BURBANK: The thing that's so remarkable when you try to take on a language like Arabic or, like, you know, Mandarin, is you realize how - even Russian - how hard it is as a native English speaker. And then I think throughout my day in New York, I talk to a hundred people for whom Arabic or Farsi is their first language.

STEWART: Yeah.

BURBANK: And they learned English. And I am, like, that guy who's driving that cab or, you know, doing whatever he's doing is his brain is so much more giant than mine just by virtue of the fact that he's speaking intelligible English to me. I mean, it's kind of - it's really humbling, actually.

Mr. PELLET: Oh, I know. You have to get into a different mindset and just realize that everyone else is learning English just to function in the society. And most of those people probably actually know more than two languages. So just the fact that so many people in America only know English is kind of, I don't know, disheartening in a way.

BURBANK: Well, we're adding you to the numbers, Brian, those who can at least say hello and how are you in Arabic.

What country are you going to?

Mr. PELLET: Well, I find out in December where I'm actually going. I got the Rotary Ambassadorial scholarship.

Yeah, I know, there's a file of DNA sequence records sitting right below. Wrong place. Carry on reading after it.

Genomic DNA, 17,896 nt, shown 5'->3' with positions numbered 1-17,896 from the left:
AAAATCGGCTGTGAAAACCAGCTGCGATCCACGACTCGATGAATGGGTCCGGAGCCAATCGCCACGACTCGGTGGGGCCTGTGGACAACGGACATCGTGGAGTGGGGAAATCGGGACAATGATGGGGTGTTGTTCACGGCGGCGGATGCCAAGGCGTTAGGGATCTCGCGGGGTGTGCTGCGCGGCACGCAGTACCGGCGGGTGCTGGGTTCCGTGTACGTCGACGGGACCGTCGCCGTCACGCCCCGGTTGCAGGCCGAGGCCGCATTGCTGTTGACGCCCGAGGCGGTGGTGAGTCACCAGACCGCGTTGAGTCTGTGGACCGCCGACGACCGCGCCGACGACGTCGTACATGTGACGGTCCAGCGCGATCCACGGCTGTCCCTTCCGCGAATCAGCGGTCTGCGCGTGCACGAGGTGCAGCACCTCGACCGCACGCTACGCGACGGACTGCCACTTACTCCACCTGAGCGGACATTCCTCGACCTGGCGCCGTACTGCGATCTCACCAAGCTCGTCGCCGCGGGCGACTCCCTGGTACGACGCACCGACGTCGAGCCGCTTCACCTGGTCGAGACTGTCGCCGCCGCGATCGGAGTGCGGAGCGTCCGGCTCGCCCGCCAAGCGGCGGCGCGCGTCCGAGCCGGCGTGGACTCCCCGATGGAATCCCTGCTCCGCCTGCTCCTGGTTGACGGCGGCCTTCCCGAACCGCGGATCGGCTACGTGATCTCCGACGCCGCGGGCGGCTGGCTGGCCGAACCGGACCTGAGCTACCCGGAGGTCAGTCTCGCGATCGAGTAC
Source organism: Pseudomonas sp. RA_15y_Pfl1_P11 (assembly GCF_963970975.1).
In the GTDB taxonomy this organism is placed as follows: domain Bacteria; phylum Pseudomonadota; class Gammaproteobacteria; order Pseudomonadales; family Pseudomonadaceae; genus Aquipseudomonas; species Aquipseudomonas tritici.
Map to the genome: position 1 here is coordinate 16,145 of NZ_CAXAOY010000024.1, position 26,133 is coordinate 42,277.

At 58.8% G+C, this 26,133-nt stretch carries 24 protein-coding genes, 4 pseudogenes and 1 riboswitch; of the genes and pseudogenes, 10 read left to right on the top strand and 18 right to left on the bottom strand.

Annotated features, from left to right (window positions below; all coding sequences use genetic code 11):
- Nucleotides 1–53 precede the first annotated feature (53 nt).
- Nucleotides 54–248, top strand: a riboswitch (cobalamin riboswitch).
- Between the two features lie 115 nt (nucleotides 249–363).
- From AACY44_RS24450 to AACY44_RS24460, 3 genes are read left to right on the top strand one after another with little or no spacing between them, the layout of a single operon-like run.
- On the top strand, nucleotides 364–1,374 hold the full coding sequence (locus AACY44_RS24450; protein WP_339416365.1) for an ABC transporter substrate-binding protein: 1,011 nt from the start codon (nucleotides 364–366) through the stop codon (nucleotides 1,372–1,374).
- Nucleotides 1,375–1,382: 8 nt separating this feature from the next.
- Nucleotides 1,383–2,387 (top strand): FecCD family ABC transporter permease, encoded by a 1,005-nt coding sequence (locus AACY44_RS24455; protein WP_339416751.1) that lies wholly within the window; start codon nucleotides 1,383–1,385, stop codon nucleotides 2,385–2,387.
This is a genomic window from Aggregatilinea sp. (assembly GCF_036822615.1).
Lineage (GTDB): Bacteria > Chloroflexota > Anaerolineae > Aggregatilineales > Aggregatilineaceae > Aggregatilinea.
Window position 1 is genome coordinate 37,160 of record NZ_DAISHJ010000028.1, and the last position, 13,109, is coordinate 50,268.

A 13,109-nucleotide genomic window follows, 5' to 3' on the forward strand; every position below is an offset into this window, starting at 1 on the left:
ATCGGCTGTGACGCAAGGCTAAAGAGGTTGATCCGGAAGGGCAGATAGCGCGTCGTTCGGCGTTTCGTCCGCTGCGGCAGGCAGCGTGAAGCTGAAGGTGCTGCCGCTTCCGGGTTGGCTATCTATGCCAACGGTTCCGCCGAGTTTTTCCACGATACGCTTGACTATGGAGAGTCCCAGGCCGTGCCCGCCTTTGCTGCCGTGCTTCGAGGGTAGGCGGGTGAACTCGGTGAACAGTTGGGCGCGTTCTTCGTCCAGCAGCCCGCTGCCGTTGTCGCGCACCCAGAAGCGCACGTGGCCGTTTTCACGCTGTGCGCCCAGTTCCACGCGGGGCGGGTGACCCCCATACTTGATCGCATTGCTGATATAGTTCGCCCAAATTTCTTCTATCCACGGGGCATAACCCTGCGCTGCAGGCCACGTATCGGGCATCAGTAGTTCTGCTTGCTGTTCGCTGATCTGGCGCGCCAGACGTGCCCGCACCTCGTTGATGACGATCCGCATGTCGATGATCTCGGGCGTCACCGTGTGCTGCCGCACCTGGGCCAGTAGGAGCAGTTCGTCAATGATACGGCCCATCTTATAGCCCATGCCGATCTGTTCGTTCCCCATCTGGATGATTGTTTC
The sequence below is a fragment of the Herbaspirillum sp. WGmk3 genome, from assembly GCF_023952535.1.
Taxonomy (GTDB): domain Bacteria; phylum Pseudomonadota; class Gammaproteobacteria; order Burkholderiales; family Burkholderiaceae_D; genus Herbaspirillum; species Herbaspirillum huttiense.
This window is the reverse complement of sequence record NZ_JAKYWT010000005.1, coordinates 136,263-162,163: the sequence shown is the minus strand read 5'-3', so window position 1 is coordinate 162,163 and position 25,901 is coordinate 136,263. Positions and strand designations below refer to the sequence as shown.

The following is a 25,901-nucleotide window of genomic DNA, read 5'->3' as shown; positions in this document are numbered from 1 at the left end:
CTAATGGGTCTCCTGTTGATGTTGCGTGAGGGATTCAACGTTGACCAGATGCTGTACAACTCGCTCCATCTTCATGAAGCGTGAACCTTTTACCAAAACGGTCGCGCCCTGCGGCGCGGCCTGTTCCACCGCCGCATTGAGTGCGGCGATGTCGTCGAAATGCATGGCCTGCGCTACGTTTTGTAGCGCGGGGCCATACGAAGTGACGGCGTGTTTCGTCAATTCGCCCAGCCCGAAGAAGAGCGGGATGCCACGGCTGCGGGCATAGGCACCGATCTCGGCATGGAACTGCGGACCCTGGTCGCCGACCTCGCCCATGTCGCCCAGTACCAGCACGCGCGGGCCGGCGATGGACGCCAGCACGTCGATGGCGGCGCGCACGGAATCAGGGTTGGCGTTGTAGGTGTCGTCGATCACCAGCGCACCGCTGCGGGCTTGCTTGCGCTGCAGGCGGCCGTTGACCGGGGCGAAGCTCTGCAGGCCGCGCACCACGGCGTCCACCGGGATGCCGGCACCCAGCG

BURBANK: Oh, congratulations.

Mr. PELLET: Yeah, thank you. And they send me abroad. And my first three choices are Dubai or Cairo or Ephraim(ph) and Morocco. So I find out December 15th, as I said. If I end up in Dubai or Cairo, I should be fine because both of them pretty much speak modern standard Arabic or at least they understand it. But if I end up in Morocco, apparently, it's a completely different language. It's much more slang, much more shortened. So at least I have a French background to fall back on.

BURBANK: Do you think - I mean, are you interested going in the Foreign Service? Or, I mean, what about this scholarship? What appeals to you about doing this stuff abroad? You're just curious?

Mr. PELLET: Well, ultimately, I think that I want to be a foreign correspondent of some sort. And working in the Middle East would be ideal at the moment, as Rosemary said earlier, with the political situation there. It's a very appealing country at the moment or region at the moment. So getting my foot in the door by studying abroad there would give me a huge advantage in the future.

And I just want to know what it's like to be out of the western mindset. I've been here for so long that it'll be nice to experience something completely different.

STEWART: Rosemary, you look like you had something you wanted to add.

Dr. FEAL: Just that a lot of times students tell me that one of the best things they get from language study is the ability to see themselves from that other perspective.